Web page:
What does Mycelium mean?
A mycelium is the vegetative part of a fungus, and is made up of white or cream colored fungal threads or filaments that are known as hyphae. The size of a single mycelium ranges from being very minuscule to being as widespread as a forest. The branching mycelium masses, typically found underground, can form a massive network. More than 8 miles (13 km) of hyphal filaments can sometimes be found in one cubic inch (2.54 cubic centimeters) of soil.
Mycelia are highly important to the ecosystem as they help to decompose organic material. Acting as biological filters, they have the ability to eradicate pollutants like petroleum products and pesticides.
Mycelium may also be known as mycelia (plural form).
More on Mycelium
Mycelia have masses of hyphae called shiro, and such fungal colonies are located beneath or on the soil or substrate (any biotic or abiotic surface on which an organism grows). Since mycelia consist of rigid cell walls, they can move through the soil or other substrate relatively easily. When two compatible mycelia join, they may form fruiting bodies such as mushrooms.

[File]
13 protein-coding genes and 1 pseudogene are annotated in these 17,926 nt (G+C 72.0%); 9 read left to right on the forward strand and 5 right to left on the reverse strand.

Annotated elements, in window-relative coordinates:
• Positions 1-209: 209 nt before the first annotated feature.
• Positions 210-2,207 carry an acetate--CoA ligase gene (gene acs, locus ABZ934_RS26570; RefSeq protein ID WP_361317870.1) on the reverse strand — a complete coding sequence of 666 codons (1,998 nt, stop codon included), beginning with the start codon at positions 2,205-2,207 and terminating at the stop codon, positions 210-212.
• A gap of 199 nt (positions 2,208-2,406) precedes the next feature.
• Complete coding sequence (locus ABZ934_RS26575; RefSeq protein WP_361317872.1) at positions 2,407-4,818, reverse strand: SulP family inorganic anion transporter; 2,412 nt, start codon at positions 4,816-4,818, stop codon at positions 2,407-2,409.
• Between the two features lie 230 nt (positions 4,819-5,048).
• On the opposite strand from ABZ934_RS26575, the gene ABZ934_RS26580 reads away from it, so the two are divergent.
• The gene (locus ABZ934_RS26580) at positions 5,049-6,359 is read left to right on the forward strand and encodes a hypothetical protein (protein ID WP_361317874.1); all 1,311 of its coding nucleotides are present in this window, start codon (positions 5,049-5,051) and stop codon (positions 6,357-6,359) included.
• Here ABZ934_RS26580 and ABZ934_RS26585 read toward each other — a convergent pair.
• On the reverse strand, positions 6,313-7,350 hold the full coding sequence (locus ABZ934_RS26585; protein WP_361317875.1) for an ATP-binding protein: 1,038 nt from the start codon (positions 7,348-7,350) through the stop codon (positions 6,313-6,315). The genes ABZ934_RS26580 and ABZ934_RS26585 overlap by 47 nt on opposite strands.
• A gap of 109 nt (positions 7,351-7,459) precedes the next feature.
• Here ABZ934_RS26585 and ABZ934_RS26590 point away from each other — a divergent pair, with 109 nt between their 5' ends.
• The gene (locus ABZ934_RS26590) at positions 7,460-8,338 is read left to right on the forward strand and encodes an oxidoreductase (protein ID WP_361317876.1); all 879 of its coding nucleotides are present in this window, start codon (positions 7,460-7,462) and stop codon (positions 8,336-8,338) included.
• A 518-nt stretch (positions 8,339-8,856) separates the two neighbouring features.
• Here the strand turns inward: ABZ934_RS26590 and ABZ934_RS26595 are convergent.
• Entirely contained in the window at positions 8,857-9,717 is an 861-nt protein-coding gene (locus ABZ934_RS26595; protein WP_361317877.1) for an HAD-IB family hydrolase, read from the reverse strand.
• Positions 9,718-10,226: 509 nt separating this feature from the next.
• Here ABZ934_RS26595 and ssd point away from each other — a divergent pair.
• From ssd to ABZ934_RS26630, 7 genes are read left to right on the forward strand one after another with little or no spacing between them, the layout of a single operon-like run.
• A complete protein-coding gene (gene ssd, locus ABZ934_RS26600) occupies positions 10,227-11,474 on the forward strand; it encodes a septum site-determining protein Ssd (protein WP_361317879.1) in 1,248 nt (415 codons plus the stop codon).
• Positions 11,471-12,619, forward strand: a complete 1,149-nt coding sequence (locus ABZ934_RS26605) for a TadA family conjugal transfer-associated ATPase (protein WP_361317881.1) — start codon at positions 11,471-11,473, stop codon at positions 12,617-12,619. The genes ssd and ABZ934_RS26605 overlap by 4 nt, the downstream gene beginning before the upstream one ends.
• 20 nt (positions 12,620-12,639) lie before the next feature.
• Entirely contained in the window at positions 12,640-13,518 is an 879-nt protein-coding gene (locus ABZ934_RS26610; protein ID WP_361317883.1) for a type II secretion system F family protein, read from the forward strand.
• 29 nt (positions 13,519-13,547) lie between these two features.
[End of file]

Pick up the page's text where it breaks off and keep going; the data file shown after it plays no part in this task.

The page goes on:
Mycelia are finger-like structures that grow outward to search for water and nutrients to meet the fungi body’s needs. They break down nutrients into monomers and then absorb them via facilitated diffusion and active transport.
Fungoid mycelia partake in symbiotic relationships with green plants by helping them reach water and nutrient supplies from the wider environment.
Mycelia even aid in pest control because they compete with bacteria and viruses underground and produce toxins to get rid of them. Mycelia are also used as micro-pesticides to control pests such as ants, termites, and beetles. Since mycelia do negligible damage to the environment they can serve as effective long-term natural pest control mechanisms. Mycelial formations are highly beneficial to horticulturalists and the natural environment.